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D’var Torah: Parashat Acharei Mot

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The great tragedy of the Bar Kochba Revolt, which we commemorate during the Omer, reminds us that disunity can only weaken the Jewish people. We must guard against this, teaches the Chief Rabbi. 

We have now commenced the Omer. It is a month-long period of national Jewish mourning. We recall at this time the deaths in battle of the 24,000 students of Rabbi Akiva, in the year 135 of the Common Era, fighting against the Romans as part of the Bar Kochba Revolt. They were all killed in battle.

I have a question. Sadly as a people we have suffered on so many occasions from national disasters, we have endured so many tragedies. Why do we identify this specific one and we mourn as a people for an entire month?

I’d like to suggest the following answer. The Bar Kochba Revolt took place only 65 years after the destruction of the Second Temple in the year 72. The Gemara in Masechet Gittin tells us that we lost our second temple because of the sin of Sinat Chinam. At the very time when the Romans were posing a threat to us, we were totally disunited. There was causeless hatred within our ranks and that’s why we lost the Temple and we were exiled.

“Causeless hatred was still in their ranks, and that I believe is what we are mourning”

Now, just two generations later, the Gemara in Masechet Yevamot tells us that while the students of Rabbi Akiva were truly outstanding in their levels of learning and devotion, nonetheless Lo chilku kavod zeh la zeh they didn’t treat each other with respect. Sinat Chinam, causeless hatred, was still in their ranks, and that I believe is what we are mourning about.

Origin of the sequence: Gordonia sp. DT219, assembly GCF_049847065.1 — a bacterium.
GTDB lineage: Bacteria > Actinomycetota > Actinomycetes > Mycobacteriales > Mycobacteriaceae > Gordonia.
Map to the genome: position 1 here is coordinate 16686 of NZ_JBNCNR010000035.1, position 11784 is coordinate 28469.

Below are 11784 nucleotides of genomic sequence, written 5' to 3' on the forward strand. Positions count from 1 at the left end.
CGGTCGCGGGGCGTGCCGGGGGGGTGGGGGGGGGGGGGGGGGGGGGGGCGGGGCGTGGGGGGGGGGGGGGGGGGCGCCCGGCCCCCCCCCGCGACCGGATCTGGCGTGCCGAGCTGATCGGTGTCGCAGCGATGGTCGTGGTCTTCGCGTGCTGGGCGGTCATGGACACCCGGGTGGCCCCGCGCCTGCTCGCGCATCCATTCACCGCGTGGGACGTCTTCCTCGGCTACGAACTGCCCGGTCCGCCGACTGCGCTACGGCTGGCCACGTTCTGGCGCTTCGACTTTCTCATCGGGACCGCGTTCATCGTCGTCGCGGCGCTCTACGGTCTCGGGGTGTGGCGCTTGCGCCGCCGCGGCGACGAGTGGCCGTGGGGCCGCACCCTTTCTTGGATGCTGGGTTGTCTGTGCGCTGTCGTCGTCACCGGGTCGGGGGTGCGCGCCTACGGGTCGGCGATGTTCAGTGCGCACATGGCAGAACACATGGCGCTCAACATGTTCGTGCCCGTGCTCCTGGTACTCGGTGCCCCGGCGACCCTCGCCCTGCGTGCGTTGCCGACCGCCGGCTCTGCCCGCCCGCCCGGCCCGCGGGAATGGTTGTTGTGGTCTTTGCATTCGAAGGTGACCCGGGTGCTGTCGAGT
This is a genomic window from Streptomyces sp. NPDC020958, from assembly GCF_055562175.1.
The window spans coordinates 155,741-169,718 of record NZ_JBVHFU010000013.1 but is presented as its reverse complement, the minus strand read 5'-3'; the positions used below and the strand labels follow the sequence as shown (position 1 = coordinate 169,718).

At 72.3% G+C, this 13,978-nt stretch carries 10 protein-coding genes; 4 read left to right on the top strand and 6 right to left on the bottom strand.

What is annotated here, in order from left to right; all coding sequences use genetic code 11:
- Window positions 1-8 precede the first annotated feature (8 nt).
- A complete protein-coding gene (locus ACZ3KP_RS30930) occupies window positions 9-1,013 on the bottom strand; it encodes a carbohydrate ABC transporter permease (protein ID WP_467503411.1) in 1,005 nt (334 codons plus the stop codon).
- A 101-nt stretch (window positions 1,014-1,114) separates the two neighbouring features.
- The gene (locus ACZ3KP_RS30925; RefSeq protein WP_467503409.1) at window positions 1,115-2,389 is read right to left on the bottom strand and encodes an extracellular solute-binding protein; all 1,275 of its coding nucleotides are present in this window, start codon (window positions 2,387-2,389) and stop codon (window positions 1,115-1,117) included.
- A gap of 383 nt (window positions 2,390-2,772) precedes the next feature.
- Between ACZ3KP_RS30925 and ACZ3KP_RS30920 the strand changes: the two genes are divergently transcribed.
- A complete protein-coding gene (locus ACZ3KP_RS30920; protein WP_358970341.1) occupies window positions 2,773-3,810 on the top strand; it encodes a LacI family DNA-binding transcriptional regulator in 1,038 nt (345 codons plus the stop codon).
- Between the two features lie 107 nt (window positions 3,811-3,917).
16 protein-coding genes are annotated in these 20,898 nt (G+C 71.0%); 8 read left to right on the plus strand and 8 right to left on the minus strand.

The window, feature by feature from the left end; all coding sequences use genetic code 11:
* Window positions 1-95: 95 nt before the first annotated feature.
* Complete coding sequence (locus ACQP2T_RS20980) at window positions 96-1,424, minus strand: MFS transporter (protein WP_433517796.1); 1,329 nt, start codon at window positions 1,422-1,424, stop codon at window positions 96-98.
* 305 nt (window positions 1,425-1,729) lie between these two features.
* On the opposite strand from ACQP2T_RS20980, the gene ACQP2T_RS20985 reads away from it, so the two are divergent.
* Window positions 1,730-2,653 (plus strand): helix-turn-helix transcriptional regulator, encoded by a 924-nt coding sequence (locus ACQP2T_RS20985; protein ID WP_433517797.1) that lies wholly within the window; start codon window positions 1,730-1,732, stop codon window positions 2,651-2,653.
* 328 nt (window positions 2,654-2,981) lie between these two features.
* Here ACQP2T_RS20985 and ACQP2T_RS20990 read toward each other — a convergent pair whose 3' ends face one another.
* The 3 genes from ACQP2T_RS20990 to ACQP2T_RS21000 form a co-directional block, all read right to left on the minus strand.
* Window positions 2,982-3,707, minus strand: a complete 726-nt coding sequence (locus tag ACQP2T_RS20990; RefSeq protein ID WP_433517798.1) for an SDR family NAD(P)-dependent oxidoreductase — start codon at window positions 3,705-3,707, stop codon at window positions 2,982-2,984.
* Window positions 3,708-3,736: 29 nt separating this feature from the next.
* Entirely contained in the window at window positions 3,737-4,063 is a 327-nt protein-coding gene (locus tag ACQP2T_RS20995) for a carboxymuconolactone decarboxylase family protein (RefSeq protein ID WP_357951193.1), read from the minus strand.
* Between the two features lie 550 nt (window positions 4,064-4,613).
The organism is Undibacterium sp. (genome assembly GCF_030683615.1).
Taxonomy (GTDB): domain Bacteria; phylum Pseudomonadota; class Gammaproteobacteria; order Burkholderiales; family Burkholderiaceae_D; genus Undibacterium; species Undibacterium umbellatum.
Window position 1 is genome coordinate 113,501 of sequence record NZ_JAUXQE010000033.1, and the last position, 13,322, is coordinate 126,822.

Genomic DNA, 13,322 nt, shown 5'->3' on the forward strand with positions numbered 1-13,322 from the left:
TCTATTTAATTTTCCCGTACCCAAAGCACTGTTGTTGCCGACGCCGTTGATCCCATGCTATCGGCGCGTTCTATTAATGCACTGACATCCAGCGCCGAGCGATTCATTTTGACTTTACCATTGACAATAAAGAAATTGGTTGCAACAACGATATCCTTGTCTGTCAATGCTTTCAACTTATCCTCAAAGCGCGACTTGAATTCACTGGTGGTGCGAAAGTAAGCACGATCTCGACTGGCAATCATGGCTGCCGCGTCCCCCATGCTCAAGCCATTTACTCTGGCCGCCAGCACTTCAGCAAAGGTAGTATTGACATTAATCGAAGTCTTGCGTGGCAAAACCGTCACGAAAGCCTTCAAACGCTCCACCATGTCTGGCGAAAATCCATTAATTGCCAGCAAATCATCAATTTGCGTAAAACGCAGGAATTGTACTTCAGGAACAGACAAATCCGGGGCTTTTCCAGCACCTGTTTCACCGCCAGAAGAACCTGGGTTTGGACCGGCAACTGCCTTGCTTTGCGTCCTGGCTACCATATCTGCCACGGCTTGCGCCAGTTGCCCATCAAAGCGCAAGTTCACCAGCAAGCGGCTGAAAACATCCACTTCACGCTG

At this time, two very powerful messages emerge for us. The first is we need to learn from the lessons of history, from our mistakes, from our errors and from our sins. And secondly, we mourn at this time in order to highlight the importance of Jewish unity. We lost our temple and we were defeated in the Bar Kochba revolt because we were split and divided within.

“We simply cannot tolerate a situation of having a divided Jewish people within”

At the very time when we face so many threats from without, we simply cannot tolerate a situation of having a divided Jewish people within. Therefore, at this time, as we approach a week in which we will be marking Yom Hashoah which will then lead into Yom Hazikaron and Yom Ha’atzmaut, let us as a nation concentrate on forging stronger links within our ranks to guarantee peace and unity within Clal Yisrael. Shabbat Shalom.